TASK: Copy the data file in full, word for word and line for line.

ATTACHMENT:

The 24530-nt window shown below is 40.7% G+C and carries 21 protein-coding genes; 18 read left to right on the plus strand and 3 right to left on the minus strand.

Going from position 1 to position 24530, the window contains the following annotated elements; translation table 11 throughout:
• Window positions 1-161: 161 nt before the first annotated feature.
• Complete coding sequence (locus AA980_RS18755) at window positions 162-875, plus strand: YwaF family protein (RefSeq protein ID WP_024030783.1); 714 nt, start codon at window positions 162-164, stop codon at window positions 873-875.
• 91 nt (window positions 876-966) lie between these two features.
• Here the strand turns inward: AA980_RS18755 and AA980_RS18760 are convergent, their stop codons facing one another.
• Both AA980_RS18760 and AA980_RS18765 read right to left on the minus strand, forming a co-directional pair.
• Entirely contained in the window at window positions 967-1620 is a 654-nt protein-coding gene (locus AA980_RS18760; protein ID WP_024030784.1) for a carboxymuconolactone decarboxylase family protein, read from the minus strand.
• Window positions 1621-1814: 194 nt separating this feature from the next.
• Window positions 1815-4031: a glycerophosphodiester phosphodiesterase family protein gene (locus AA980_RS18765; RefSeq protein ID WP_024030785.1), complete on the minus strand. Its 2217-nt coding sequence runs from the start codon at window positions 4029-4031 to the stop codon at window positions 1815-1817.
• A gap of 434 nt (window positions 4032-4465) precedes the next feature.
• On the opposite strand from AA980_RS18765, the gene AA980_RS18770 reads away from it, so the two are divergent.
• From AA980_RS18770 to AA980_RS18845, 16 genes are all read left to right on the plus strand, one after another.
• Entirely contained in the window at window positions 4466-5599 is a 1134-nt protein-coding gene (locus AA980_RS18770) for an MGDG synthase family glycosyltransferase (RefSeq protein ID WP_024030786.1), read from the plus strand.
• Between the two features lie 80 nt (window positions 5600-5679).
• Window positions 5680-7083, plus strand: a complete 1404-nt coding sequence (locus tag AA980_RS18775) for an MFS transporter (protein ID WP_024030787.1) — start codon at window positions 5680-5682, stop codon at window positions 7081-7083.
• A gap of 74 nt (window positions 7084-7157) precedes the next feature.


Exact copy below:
The 24530-nt window shown below is 40.7% G+C and carries 21 protein-coding genes; 18 read left to right on the plus strand and 3 right to left on the minus strand.

Going from position 1 to position 24530, the window contains the following annotated elements; translation table 11 throughout:
• Window positions 1-161: 161 nt before the first annotated feature.
• Complete coding sequence (locus AA980_RS18755) at window positions 162-875, plus strand: YwaF family protein (RefSeq protein ID WP_024030783.1); 714 nt, start codon at window positions 162-164, stop codon at window positions 873-875.
• 91 nt (window positions 876-966) lie between these two features.
• Here the strand turns inward: AA980_RS18755 and AA980_RS18760 are convergent, their stop codons facing one another.
• Both AA980_RS18760 and AA980_RS18765 read right to left on the minus strand, forming a co-directional pair.
• Entirely contained in the window at window positions 967-1620 is a 654-nt protein-coding gene (locus AA980_RS18760; protein ID WP_024030784.1) for a carboxymuconolactone decarboxylase family protein, read from the minus strand.
• Window positions 1621-1814: 194 nt separating this feature from the next.
• Window positions 1815-4031: a glycerophosphodiester phosphodiesterase family protein gene (locus AA980_RS18765; RefSeq protein ID WP_024030785.1), complete on the minus strand. Its 2217-nt coding sequence runs from the start codon at window positions 4029-4031 to the stop codon at window positions 1815-1817.
• A gap of 434 nt (window positions 4032-4465) precedes the next feature.
• On the opposite strand from AA980_RS18765, the gene AA980_RS18770 reads away from it, so the two are divergent.
• From AA980_RS18770 to AA980_RS18845, 16 genes are all read left to right on the plus strand, one after another.
• Entirely contained in the window at window positions 4466-5599 is a 1134-nt protein-coding gene (locus AA980_RS18770) for an MGDG synthase family glycosyltransferase (RefSeq protein ID WP_024030786.1), read from the plus strand.
• Between the two features lie 80 nt (window positions 5600-5679).
• Window positions 5680-7083, plus strand: a complete 1404-nt coding sequence (locus tag AA980_RS18775) for an MFS transporter (protein ID WP_024030787.1) — start codon at window positions 5680-5682, stop codon at window positions 7081-7083.
• A gap of 74 nt (window positions 7084-7157) precedes the next feature.